MediaDev effectiveness

Research, reports and articles about the effectiveness of media development (and development aid).

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For non-academic research, reports and articles on digital transformation go to

pageMediaDev effectiveness

Journal of Applied Journalism and Media Studies - JEANNINE RELLY & SILVIO WAISBORD

The COVID-19 pandemic, global economic downturn, anti-press violence and worsening situation of labour precarity for journalists around the world have led to increased stress, trauma and burnout in the profession, which raises questions at the heart of media sustainability and approaches to media development in a global context ...

Though programmatic agendas in global media development are crowded with multiple goals in response to complex problems, we believe that resilience should be prioritized. This work cannot be done without a nuanced analysis of local causes of emotional distress as well as local understandings of emotional labour and repair. Working with journalists’ support organizations and employers in conducting diagnoses, identifying suitable actions and promoting sustainable practices is imperative. Recommendations and actions need to be sensitive to local conditions, demands and opportunities. While immediate remediation actions are important, it is also important to keep attention on long-term structural matters that cause emotional distress.

This is one of a series of articles published in the special edition, "What's next for media development" (Volume 11) of the Journal of Applied Journalism and Media Studies.

Journal of Applied Journalism and Media Studies - INES DREFS

The academic study of media development as a field of practice and international cooperation has received quite some impetus in the last couple of years. Theory-building in this research field, however, seems to be stagnating. The explanatory power of established theories such as modernization, dependency or participation appears limited in the light of recent empirical findings that point to increasing ‘bureaucratization’ and ‘proceduralization’ in the media development sector. Against this background, this article sets out to find an analytical model that adequately grasps the logics guiding the work of media development’s various actors – from donors to intermediary organizations to local NGOs.

Theoretical input from organizational institutionalism seems to offer a promising perspective for characterizing the institutional logics that shape (yet do not determine) media development practice. On this basis, the article proposes an analytical framework that allows to categorize media development actors’ beliefs and practices between the poles of social transformation logics and managerial logics.

This is one of a series of articles published in the special edition, "What's next for media development" (Volume 11) of the Journal of Applied Journalism and Media Studies.

Journal of Applied Journalism and Media Studies - NICK BENEQUISTA, ET AL. (editors)

This special edition of the Journal of Applied Journalism & Media Studies features critical insights into the future of international media assistance. Edited by Nick Benequista, Susan Abbott, Tawana Kupe, and Fatima El-Issawi, the collection reflects the efforts of the Media Sector Development Working Group at the International Association for Media and Communication Research.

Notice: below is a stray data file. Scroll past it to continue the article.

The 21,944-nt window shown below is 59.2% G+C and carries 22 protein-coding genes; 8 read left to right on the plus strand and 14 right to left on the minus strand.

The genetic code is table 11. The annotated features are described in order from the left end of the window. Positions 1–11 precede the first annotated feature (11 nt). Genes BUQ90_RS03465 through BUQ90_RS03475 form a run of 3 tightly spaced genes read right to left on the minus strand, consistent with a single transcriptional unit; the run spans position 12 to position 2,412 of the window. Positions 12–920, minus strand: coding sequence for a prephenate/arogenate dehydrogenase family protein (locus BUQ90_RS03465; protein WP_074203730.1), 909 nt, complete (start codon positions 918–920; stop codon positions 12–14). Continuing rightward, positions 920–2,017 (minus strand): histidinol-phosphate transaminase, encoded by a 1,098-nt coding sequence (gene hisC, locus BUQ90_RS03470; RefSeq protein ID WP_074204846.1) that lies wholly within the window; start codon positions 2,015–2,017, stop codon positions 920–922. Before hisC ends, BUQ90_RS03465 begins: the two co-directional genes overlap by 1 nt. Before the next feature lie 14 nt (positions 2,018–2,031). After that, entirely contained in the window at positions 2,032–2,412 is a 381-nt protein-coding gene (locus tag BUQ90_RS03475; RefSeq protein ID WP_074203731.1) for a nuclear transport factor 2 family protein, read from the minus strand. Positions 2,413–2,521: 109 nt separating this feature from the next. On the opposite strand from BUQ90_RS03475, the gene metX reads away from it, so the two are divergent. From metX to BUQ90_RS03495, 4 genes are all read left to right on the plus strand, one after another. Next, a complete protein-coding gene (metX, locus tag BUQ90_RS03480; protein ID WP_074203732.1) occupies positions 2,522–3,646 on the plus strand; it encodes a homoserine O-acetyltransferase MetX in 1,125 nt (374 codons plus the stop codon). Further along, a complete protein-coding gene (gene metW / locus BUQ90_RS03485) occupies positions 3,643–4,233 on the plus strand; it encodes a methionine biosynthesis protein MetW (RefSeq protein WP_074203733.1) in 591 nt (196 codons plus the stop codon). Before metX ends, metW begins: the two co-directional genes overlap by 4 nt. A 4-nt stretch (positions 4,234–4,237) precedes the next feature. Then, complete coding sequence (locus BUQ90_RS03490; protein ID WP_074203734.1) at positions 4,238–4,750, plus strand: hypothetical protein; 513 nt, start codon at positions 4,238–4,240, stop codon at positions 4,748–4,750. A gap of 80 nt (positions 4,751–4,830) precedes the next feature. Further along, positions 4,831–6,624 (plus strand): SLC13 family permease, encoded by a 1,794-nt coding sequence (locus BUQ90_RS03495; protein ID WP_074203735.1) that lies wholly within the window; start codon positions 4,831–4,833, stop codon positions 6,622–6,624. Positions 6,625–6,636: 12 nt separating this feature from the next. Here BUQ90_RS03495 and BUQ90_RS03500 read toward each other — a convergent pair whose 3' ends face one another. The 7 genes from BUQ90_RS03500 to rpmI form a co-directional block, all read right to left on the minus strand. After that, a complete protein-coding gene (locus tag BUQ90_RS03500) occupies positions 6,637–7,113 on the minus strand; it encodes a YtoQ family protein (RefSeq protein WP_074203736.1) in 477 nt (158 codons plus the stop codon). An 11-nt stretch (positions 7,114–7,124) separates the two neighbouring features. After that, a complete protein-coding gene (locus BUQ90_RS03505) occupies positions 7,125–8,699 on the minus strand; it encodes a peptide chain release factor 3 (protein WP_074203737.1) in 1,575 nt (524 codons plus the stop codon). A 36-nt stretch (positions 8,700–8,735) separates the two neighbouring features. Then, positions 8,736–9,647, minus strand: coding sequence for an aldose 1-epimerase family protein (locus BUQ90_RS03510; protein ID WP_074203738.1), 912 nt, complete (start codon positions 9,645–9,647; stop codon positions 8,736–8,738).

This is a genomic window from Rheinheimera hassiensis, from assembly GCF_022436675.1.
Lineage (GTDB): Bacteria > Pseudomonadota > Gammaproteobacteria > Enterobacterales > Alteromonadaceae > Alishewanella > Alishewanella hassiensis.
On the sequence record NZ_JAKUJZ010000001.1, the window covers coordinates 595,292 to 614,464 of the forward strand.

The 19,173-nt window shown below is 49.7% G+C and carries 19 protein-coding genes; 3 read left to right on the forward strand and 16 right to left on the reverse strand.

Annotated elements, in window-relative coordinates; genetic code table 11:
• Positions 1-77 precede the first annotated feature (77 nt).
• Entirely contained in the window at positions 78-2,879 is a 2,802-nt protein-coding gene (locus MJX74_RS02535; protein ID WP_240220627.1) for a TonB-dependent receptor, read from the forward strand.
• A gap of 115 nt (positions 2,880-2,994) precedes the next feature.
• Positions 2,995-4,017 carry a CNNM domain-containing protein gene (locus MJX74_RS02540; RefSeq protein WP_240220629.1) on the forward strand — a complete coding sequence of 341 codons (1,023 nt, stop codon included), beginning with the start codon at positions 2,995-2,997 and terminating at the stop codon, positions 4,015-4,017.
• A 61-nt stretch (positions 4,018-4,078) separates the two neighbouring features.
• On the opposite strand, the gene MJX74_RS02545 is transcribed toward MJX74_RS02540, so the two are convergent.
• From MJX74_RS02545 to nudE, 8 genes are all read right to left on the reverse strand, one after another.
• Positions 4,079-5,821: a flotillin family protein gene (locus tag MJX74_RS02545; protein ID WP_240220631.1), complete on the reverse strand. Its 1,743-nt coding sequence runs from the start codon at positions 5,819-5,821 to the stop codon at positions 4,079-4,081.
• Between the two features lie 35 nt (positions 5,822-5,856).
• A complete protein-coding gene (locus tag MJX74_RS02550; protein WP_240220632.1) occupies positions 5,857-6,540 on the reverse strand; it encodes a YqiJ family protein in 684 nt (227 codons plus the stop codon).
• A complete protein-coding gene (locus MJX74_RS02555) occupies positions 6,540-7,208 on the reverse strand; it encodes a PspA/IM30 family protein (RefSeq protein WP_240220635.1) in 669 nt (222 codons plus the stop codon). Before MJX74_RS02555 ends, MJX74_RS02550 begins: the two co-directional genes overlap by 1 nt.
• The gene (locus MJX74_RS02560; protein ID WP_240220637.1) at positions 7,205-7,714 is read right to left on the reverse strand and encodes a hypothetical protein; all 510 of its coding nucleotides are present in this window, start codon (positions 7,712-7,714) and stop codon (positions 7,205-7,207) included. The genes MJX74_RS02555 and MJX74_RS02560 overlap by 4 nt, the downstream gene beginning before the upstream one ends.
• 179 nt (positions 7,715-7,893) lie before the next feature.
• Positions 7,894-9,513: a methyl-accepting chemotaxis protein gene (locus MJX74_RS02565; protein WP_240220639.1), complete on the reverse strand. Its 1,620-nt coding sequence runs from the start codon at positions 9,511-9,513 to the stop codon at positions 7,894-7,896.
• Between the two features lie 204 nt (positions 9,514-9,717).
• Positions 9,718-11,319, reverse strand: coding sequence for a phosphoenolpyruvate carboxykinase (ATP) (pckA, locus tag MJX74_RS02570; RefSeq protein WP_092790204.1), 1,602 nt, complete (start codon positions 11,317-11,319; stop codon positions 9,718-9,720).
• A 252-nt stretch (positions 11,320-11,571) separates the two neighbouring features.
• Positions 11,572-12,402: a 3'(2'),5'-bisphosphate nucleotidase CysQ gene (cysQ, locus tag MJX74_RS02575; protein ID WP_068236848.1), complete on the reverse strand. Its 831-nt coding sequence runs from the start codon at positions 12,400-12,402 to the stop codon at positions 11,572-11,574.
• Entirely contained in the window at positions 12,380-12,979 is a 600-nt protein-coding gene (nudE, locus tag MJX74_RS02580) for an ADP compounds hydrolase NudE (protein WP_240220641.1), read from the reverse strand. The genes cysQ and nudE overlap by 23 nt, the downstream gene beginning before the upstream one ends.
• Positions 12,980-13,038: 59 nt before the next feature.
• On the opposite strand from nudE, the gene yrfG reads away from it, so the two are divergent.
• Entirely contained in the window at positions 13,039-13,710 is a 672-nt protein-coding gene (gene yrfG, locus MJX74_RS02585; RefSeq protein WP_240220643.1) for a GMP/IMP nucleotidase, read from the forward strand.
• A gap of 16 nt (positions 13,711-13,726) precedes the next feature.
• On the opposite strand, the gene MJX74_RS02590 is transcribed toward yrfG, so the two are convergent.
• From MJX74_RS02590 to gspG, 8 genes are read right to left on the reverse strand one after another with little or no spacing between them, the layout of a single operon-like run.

What comes next for media development? Though the contributors to this volume provide answers from diverse perspectives, they each touch upon questions of agency and localization. The contributors investigate major issues with a bearing on media development literature in a bid to explore some conceptual frameworks and lay down a path for an actionoriented practice.

Media Development Assistane in the 21st Century

In this position paper which draws on the GFMD and CIMA's draft concept note on MediaDev principles, MEDAS 21 stresses the relevance of media development in international cooperation. It includes a summary of research and case studies from Sub-Saharan Africa and South Asia that came out of MEDAS 21's graduate school.

This position paper puts forward suggestions for further practical and theoretical engagement with media development cooperation.

Defining the contested term ‘media development cooperation’ is an ongoing process. Without taking a position on whether or not it constitutes a separate field of research, these objectives can serve as references for what is named in this paper 'media development cooperation'—meaning any engagement by the media themselves and by development actors that promotes either participatory communication (the use of communication to enhance endogenous social change), media for development (the use of media for development purposes) or media development (the targeted development of an independent media sector including a favourable environment, media organizations and outlets, journalists and the audience/ media literacy).

Global Media Journal German Edition- MIRA KEBLRER

The PDF version of this journal article is available here.

"It appears to be essential to reflect different perspectives for doing media development work in contexts where foreign actors are not insiders. Here, their outside views on the needs of supported countries and on how to work together can be difficult for implementing projects, especially for actors on-site on which this article focuses. It aims to bring practical and academic reflections together for a broader understanding of how insiders and outsiders perceive media development work differently."